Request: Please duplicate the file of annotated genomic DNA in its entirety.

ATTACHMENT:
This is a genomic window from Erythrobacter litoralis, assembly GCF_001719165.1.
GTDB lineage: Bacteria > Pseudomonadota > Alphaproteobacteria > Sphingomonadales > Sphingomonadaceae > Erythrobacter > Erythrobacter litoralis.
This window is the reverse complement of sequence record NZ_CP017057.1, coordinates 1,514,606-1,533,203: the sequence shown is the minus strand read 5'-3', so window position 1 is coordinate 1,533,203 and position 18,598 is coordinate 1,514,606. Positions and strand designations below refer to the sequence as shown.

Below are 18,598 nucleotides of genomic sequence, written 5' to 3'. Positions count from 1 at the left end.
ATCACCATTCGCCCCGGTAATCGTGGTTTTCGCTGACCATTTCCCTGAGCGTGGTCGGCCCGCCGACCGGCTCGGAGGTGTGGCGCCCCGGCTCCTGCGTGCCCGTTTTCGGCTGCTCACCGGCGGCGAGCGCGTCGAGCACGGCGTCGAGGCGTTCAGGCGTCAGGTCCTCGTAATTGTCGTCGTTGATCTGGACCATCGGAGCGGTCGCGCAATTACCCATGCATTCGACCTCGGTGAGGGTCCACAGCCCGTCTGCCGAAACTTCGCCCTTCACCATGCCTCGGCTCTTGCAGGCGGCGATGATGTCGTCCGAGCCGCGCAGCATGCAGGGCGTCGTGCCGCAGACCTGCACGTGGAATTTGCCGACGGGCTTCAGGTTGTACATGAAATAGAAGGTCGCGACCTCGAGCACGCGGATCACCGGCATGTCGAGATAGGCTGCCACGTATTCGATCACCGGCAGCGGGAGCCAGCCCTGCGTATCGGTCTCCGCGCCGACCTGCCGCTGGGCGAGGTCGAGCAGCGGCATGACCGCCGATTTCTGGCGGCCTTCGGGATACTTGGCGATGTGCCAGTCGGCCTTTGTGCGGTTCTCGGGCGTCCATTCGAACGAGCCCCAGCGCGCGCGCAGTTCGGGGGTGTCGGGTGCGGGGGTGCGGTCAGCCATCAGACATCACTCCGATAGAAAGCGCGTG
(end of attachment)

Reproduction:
This is a genomic window from Erythrobacter litoralis, assembly GCF_001719165.1.
GTDB lineage: Bacteria > Pseudomonadota > Alphaproteobacteria > Sphingomonadales > Sphingomonadaceae > Erythrobacter > Erythrobacter litoralis.
This window is the reverse complement of sequence record NZ_CP017057.1, coordinates 1,514,606-1,533,203: the sequence shown is the minus strand read 5'-3', so window position 1 is coordinate 1,533,203 and position 18,598 is coordinate 1,514,606. Positions and strand designations below refer to the sequence as shown.

Below are 18,598 nucleotides of genomic sequence, written 5' to 3'. Positions count from 1 at the left end.
ATCACCATTCGCCCCGGTAATCGTGGTTTTCGCTGACCATTTCCCTGAGCGTGGTCGGCCCGCCGACCGGCTCGGAGGTGTGGCGCCCCGGCTCCTGCGTGCCCGTTTTCGGCTGCTCACCGGCGGCGAGCGCGTCGAGCACGGCGTCGAGGCGTTCAGGCGTCAGGTCCTCGTAATTGTCGTCGTTGATCTGGACCATCGGAGCGGTCGCGCAATTACCCATGCATTCGACCTCGGTGAGGGTCCACAGCCCGTCTGCCGAAACTTCGCCCTTCACCATGCCTCGGCTCTTGCAGGCGGCGATGATGTCGTCCGAGCCGCGCAGCATGCAGGGCGTCGTGCCGCAGACCTGCACGTGGAATTTGCCGACGGGCTTCAGGTTGTACATGAAATAGAAGGTCGCGACCTCGAGCACGCGGATCACCGGCATGTCGAGATAGGCTGCCACGTATTCGATCACCGGCAGCGGGAGCCAGCCCTGCGTATCGGTCTCCGCGCCGACCTGCCGCTGGGCGAGGTCGAGCAGCGGCATGACCGCCGATTTCTGGCGGCCTTCGGGATACTTGGCGATGTGCCAGTCGGCCTTTGTGCGGTTCTCGGGCGTCCATTCGAACGAGCCCCAGCGCGCGCGCAGTTCGGGGGTGTCGGGTGCGGGGGTGCGGTCAGCCATCAGACATCACTCCGATAGAAAGCGCGTG